The revelation that a mother uses a prescribed antidepressant to help her get through her parenting obligations as ignited a debate regarding parenting and treatment options surrounding depression and anxiety.
Hope Chandra was the subject of a recent CNN report which focused on how parenting is affected by depression and anxiety. Chandra, after suffering several miscarriages and rounds of fertility treatments, was prescribed Xanax to help ease the anxiety she had been experiencing.
But Chandra revealed that she continues to take the medication and that it allows her to become a more effective parent by allowing her to remain calm and deal with situations in a healthy, responsible manner.
"It helps me be a better mom," Chanda told CNN. "I look forward to taking my medication. I'm more flexible, tolerant, and rational. Before, when the kids were being a problem, I would get frustrated and yell immediately. Now, we work through the problem."
While Chandra's admission may seem as a surprise, more adults in the United States are suffering from symptoms of depression and anxiety which can have a major impact on the individual and their families.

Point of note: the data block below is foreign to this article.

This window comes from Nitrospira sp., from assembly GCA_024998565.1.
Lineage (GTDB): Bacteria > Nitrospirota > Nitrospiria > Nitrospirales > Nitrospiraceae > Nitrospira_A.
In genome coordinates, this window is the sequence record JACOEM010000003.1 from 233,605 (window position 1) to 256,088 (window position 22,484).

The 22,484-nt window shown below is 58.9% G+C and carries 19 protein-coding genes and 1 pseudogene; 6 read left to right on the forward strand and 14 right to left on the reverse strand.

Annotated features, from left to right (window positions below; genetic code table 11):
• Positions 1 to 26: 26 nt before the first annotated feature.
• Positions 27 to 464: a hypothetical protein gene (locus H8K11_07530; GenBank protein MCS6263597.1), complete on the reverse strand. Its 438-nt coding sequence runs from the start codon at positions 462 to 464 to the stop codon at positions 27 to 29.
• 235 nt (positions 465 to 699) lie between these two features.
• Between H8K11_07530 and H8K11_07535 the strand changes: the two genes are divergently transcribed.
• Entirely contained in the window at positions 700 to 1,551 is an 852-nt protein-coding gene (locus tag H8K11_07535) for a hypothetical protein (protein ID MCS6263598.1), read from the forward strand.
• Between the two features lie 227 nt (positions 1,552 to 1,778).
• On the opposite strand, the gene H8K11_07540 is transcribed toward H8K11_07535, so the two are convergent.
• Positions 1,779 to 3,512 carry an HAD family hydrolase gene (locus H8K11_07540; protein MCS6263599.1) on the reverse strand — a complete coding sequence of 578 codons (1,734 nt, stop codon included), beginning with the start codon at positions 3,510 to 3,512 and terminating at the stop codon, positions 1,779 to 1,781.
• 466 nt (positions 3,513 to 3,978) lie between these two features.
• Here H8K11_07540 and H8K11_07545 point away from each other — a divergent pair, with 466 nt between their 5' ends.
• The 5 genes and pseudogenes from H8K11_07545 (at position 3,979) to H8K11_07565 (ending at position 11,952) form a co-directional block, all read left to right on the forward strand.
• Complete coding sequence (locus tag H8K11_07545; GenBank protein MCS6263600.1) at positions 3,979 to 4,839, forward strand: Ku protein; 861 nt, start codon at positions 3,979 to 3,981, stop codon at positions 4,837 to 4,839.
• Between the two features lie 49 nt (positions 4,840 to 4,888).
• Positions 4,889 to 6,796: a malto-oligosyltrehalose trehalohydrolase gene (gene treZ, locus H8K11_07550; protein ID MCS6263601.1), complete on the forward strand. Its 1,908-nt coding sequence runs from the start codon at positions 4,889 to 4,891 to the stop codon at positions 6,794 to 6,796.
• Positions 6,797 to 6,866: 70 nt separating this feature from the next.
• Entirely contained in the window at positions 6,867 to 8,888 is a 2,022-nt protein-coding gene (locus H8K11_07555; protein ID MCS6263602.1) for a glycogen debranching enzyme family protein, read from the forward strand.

One in every 10 Americans reports being depressed, according to the Centers for Disease Control, with anxiety disorders affecting north of 40 million adults in the U.S.
That figure has led to more than one in five adults taking medication to treat a psychological or behavioral disorders, which is a is a 22 percent increase since 2001, according to the CDC.
Statistics also show that the number of women prescribed antidepressants increased 29 percent between 2001 and 2010. And ADHD drug use increased a whopping 264 percent during the same time period.
"Parenting is a tough job, one that is exhausting on a good day," says Jenn Berman, a licensed psychotherapist in Beverly Hills and author of "The A to Z Guide to Raising Happy, Confident Kids." "If you're also prone to depression, it can push you over the edge."